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Discussion on: Server-Side Analytics with Jamstack Sites

iamschulz profile image
I am Schulz • Edited

But as long as you're acting in good faith, as I believe we are, analytics benefits viewers as much as anyone else.

This seems problematic. Even if we as developers act in good faith (which is a stretch), the people were coding are definitely not.
Trying to work around an ad blocker or privacy tool never has any advantages for your user. You actively oppose their decision not to be tracked.

lukeocodes profile image
@lukeocodes 🕹👨‍💻 Author • Edited

I disagree.

Historically, ad blockers were primarily designed to improve user experience, because trackers have a negative impact on page performance. They have a privacy point now, but it isn't their main function. Most people use them to avoid adverts on videos more than anything else, with the side-effect that they leave no footprint on the sites they visit.

Data, like what links are clicked on, how far folks scroll down a page, what elements are ignored altogether, and what UX changes have a negative impact on conversion, is important for a site owner to know so that they can invest their time accurately.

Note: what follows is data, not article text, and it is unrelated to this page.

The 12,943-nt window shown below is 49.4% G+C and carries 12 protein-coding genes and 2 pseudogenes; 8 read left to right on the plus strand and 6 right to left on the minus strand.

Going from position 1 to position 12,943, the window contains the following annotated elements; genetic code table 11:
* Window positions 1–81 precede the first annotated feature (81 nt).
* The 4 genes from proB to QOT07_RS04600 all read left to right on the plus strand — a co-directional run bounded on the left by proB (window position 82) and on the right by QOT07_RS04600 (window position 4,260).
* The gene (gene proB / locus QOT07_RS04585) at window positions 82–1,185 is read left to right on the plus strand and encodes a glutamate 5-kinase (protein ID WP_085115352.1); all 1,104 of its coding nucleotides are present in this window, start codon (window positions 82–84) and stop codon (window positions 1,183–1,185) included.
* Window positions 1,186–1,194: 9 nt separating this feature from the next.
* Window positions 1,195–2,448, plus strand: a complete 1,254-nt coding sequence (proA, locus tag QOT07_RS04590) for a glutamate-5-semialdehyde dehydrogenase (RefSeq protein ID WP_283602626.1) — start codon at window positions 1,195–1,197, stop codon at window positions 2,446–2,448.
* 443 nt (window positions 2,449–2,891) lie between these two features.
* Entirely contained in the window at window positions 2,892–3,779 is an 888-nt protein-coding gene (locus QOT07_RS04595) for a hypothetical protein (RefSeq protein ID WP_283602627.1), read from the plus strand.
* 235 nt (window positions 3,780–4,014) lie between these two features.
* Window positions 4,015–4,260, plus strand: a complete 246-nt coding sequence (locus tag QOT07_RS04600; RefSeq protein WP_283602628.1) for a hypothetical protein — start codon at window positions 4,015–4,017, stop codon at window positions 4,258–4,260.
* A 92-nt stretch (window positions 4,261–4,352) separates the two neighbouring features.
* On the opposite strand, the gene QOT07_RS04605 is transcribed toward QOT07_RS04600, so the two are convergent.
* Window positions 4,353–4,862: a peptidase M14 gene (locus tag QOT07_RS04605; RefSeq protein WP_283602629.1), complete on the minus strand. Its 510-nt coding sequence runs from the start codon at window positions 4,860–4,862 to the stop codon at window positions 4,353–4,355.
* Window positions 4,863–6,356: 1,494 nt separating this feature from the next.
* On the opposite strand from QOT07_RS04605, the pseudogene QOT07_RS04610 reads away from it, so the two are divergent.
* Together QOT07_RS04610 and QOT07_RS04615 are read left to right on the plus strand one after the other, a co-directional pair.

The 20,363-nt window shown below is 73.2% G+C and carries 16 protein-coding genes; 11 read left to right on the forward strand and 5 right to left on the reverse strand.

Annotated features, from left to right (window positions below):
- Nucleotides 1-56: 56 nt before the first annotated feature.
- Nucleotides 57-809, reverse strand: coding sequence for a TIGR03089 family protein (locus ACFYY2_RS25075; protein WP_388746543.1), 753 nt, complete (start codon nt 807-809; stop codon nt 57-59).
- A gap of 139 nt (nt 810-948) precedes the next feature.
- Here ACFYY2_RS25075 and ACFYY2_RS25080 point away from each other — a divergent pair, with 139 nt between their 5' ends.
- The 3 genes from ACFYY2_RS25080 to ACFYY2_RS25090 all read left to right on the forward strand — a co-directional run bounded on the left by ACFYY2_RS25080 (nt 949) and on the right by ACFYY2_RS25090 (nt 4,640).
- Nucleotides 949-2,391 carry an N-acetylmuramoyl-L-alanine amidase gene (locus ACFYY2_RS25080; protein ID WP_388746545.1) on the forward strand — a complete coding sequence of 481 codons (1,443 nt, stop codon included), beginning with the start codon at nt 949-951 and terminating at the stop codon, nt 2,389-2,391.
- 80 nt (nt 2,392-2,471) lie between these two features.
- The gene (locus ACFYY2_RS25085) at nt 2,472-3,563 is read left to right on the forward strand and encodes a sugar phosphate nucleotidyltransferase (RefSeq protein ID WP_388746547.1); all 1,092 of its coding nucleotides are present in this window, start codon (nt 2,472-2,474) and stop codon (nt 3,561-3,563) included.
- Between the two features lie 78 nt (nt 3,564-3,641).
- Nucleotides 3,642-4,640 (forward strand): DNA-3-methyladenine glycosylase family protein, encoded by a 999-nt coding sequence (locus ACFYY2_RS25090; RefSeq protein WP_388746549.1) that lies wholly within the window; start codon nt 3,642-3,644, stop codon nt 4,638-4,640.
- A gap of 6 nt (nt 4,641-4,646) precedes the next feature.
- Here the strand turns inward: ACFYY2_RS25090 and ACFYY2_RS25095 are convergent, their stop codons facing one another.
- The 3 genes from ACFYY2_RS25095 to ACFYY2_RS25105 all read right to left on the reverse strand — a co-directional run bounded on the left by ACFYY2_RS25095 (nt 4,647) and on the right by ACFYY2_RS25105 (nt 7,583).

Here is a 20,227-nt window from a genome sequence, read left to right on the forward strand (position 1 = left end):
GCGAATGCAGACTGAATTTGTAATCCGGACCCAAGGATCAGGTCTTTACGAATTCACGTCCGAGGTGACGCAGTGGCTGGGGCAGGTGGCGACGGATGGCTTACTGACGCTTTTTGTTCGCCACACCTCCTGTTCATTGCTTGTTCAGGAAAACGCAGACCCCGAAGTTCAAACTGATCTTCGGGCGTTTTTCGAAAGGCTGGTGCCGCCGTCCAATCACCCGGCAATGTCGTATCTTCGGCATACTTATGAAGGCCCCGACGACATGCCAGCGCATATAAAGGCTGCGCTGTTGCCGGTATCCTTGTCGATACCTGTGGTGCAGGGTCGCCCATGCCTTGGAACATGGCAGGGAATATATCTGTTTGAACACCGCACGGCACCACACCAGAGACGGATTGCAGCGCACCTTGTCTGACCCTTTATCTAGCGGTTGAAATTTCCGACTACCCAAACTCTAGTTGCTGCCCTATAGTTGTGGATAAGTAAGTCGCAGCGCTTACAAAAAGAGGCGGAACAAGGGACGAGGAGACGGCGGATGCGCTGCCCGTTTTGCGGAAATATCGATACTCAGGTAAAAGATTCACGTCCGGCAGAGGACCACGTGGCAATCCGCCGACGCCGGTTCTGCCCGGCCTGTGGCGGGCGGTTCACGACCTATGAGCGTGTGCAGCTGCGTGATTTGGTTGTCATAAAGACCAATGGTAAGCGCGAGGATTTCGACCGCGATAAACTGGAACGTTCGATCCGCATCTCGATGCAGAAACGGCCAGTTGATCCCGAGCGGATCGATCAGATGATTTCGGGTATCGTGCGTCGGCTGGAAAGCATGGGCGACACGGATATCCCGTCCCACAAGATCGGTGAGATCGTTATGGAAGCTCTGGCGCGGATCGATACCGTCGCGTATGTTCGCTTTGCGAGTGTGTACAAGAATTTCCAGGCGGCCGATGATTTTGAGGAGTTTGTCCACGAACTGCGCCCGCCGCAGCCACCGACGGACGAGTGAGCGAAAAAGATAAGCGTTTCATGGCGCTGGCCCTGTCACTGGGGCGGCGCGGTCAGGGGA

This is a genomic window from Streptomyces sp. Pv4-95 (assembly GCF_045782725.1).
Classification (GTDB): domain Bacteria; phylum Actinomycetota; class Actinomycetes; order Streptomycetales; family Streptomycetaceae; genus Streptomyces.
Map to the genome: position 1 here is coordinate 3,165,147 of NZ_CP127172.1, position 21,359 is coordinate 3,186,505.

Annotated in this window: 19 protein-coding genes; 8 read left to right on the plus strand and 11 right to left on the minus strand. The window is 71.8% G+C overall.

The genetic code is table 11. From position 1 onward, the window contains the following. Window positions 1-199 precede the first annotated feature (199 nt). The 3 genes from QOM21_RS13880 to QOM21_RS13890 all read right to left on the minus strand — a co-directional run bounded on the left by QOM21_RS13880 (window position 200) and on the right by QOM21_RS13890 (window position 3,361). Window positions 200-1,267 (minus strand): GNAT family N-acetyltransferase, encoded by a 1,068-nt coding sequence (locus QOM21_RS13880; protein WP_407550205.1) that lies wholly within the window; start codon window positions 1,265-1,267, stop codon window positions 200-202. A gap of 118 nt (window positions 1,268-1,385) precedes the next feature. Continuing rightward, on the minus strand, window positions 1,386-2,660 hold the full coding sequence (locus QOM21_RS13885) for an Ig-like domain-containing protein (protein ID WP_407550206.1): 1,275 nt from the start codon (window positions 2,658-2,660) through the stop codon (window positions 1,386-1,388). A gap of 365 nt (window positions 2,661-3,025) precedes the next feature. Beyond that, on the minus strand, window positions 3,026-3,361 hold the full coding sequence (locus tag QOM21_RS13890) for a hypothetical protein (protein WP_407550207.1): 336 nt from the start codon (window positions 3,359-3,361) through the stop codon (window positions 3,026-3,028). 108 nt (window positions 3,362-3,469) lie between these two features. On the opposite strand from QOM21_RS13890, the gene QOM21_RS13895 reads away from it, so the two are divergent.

Ultimately, if a site owner can use this data to make improvements, it is better for the user. If the experience is better for the user, perhaps they learn more (on a blog) or sign up (on a marketing site). Which, is a win for the user and the business (they find their product, the business finds its sale).

Data-driven changes are what made the biggest sites you know easier and more enjoyable experiences.

Aside from all this, you can track a lot of usage at the edge now, prior to the blocker being able to do anything. It can often be linked with Google Analytics, and to an individual user once they've logged in. This post helps you achieve something close to server-side/edge analytics on platforms that don't natively link with Google (for reasons only known to them).

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